Counter Logic Gaming had an overall good year in 2016. They won the spring split, finished second at MSI, fourth in the summer split, but at the 2016 World Championship, their flaws became very apparent. As much as it is a cliche, it really was their motivation, teamwork, and positive attitudes that seemed to power their successes. With that being said, what was their downfall?
The first thing most people look at are CLG’s solo laners, particularly Choi “HuHi” Jae-hyun. While HuHi was statistically below average for mid laners (seventh in CS/minute, fifth in KDA, third highest deaths), he had some games where you wouldn’t think it’s the same player in the mid lane. HuHi tends to be okay on most meta picks, but I believe his biggest strength is setting up his team during team fights.
Obviously, his Aurelion Sol was quite feared, but I believe getting a second off-meta pick would actually be the best use of HuHi. It was already quite beneficial for CLG to deprive the enemy teams of one ban each time, but if HuHi is able to force a second ban on something that is not a meta pick, that will greatly strengthen his team contributions. Throughout 2016, HuHi was 2-1 on Twisted Fate, which is a champion that I think perfectly suits his roam heavy play style; the same play style that he excels with on Aurelion Sol. I think if they put more of an emphasis on getting HuHi on that champion, we’d see more of HuHi’s good side.
Now let’s take a look at Darshan “Darshan” Upadhyaya. As far as his stats go, Darshan was eighth in KDA and last in CS/minute for the summer regular season. Again, this year was much more of Darshan contributing by setting up his team (primarily Trevor “Stixxay” Hayes with the occasional Jake “Xmithie” Puchero carry game). However, when Darshan was at his best, he was a split-pushing monster that was able to 1v1 anybody, and draw tons of pressure.
At Worlds, we saw Darshan’s highlights being some excellent teleport flanks on Poppy. While it would be fine for Darshan to transfer to a more exclusive tank style, we’ve seen in the past that he still has tendencies to try and carry, even while on those champions. If Darshan isn’t able to step up his 1v1 game, he’s going to be in big trouble this split against some of the dominant forces that just showed up from Korea. I’d say if Darshan isn’t able to perform on carries, then CLG needs to have him really commit to the tank style of play. If Darshan continues to stay in this limbo where he’s just okay on tanks, and can very rarely carry, he will very likely face the same problems he has over the past year.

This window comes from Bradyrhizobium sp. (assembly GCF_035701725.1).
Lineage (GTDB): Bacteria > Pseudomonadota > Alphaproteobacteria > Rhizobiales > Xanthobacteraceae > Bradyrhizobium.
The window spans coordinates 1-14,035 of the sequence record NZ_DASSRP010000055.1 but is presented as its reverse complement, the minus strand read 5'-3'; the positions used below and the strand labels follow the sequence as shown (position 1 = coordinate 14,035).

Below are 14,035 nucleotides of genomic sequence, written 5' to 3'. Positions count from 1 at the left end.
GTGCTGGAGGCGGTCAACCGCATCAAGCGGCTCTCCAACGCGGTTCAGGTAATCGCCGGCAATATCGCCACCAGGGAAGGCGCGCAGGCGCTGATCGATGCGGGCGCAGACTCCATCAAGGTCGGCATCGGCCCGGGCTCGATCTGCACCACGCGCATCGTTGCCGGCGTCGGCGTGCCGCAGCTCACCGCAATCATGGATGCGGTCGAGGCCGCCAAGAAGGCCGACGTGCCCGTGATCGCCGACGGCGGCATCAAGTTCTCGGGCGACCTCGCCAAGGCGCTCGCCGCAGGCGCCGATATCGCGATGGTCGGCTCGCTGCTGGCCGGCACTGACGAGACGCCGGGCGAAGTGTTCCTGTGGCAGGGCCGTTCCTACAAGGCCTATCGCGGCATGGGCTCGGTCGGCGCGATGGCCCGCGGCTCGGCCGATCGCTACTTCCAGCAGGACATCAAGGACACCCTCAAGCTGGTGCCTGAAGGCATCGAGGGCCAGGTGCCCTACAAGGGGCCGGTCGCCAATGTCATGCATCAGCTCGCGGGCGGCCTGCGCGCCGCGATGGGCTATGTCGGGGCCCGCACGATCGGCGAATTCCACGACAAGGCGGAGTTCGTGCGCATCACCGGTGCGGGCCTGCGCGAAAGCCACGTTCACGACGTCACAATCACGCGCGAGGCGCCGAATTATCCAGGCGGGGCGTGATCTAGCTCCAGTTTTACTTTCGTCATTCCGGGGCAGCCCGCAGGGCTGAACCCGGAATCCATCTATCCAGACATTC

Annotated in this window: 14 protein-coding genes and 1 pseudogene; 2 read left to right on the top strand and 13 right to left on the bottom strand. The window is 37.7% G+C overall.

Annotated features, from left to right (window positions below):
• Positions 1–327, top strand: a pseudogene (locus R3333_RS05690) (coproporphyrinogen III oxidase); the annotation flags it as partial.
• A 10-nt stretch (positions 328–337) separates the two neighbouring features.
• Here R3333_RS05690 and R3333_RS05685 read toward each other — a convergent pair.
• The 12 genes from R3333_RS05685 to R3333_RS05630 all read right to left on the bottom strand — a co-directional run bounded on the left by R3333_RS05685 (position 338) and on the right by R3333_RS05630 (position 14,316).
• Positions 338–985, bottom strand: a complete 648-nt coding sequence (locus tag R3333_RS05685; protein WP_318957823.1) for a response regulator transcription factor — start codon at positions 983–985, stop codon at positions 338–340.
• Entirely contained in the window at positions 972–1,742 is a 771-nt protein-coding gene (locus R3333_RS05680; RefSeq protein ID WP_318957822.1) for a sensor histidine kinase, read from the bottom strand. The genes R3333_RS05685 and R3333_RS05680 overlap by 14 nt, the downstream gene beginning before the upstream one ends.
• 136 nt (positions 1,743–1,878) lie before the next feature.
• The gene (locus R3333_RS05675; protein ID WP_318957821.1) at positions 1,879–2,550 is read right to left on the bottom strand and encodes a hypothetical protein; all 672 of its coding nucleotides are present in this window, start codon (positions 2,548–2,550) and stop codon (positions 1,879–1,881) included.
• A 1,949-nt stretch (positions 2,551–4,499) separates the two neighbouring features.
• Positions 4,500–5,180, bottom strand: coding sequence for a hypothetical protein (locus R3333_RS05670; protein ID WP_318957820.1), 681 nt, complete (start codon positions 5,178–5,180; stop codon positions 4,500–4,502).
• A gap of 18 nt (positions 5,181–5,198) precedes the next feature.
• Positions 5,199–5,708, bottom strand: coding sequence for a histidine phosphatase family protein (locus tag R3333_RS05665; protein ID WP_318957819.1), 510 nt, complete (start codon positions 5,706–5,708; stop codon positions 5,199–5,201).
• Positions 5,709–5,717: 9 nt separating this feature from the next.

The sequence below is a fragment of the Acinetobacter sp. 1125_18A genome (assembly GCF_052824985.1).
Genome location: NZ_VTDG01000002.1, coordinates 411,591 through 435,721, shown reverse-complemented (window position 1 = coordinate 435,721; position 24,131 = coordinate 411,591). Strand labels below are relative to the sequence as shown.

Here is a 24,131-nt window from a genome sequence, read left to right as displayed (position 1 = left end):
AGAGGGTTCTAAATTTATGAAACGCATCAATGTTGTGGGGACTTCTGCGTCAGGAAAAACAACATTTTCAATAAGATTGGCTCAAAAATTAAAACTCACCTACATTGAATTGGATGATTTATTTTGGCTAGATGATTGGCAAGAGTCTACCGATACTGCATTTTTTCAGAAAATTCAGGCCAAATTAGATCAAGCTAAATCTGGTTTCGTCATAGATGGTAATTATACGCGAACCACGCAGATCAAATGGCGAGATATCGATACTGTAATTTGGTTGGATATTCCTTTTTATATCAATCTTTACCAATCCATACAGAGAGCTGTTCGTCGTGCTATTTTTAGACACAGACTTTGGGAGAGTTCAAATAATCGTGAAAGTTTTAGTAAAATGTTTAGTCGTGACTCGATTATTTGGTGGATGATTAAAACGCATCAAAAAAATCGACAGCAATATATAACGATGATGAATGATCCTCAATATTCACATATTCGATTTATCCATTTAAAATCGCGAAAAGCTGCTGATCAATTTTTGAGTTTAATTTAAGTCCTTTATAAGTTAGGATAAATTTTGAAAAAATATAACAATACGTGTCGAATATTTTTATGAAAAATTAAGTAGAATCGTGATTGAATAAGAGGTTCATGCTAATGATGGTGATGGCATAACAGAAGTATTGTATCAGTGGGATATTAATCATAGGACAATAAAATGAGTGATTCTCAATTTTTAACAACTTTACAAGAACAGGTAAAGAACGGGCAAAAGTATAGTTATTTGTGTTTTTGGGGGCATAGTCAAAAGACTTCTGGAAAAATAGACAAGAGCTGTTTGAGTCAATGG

Something that may seem a bit surprising is that I believe CLG’s drafts, while great, could actually improve significantly with some minor changes. Tony “Zikzlol” Gray has seemingly done an incredible job as the head coach of CLG, and while his drafts tend to be pretty solid, sometimes the picks just don’t make sense for the players. The bans are always on point, and they tend to get, what would be on paper, a strong composition for the current meta, but they sometimes lose out on their core strengths to do so.
It’s hard to say if maybe certain champions are just what the players have practiced and feel comfortable with, or if the team just truly believes that some of these picks will work. The main thing that comes to mind is putting Zaqueri “Aphromoo” Black on the likes of Braum, Karma, and Soraka for eight of their 12 summer playoff games. CLG, at their best, heavily relies on Aphromoo being the primary playmaker, and while he certainly faces his fair share of bans, it’s very disheartening to see him off of his signature picks: Morgana, Thresh, Alistar or Bard. Time and time again, Aphromoo has been there, making the play to get a game-changing pick with his excellent skilshot accuracy.
I feel Xmithie was a pretty big victim to the Rek’Sai/Gragas meta, because he’s had some pretty hard carry performances on Kindred, Olaf and Nidalee. CLG, in the summer playoffs, didn’t seem too interested in getting Xmithie on something he could really carry with, which is something else that was present in some of CLG’s best victories.
Perhaps most important of all is that CLG holds onto what has made them strong in the first place. Stixxay has been only getting better, and is looking like a top-three NA ADC. Aphromoo had a couple fairly underwhelming performances as an individual at Worlds, but I’d say it’s far too early to count him out as the top NA support. Putting underrated memes aside, Xmithie has certainly earned his spot in the top NA junglers discussion as well. These players doing so well is what has mostly covered up the weaknesses of CLG in the solo lanes.
The other important aspect of this iteration of CLG is that they’ve always had a certain style they excel at, and they’ve been able to commit to playing that style. Whether it be team-fighting, split-pushing, or just excellent rotations, the strategical system within CLG, coupled with Aphromoo’s shot-calling, has brought them victories in games where they had no business competing. With this roster, it’s just about impossible that we’ll see CLG be a team that just snowballs off of the laning phase, so it’s important that we see them stick to that cerebral style of play that has helped them get so far in the past.
Overall, I certainly think CLG will remain a competitive top tier NA LCS team this split. The question is, can they get back to that 2016 Spring/MSI level? I believe that with a bit more focused direction from their solo laners, minor tweaks to their drafting, and maintaining their current strengths, CLG can bring themselves back up to the top.
Photo credits: LoL Esports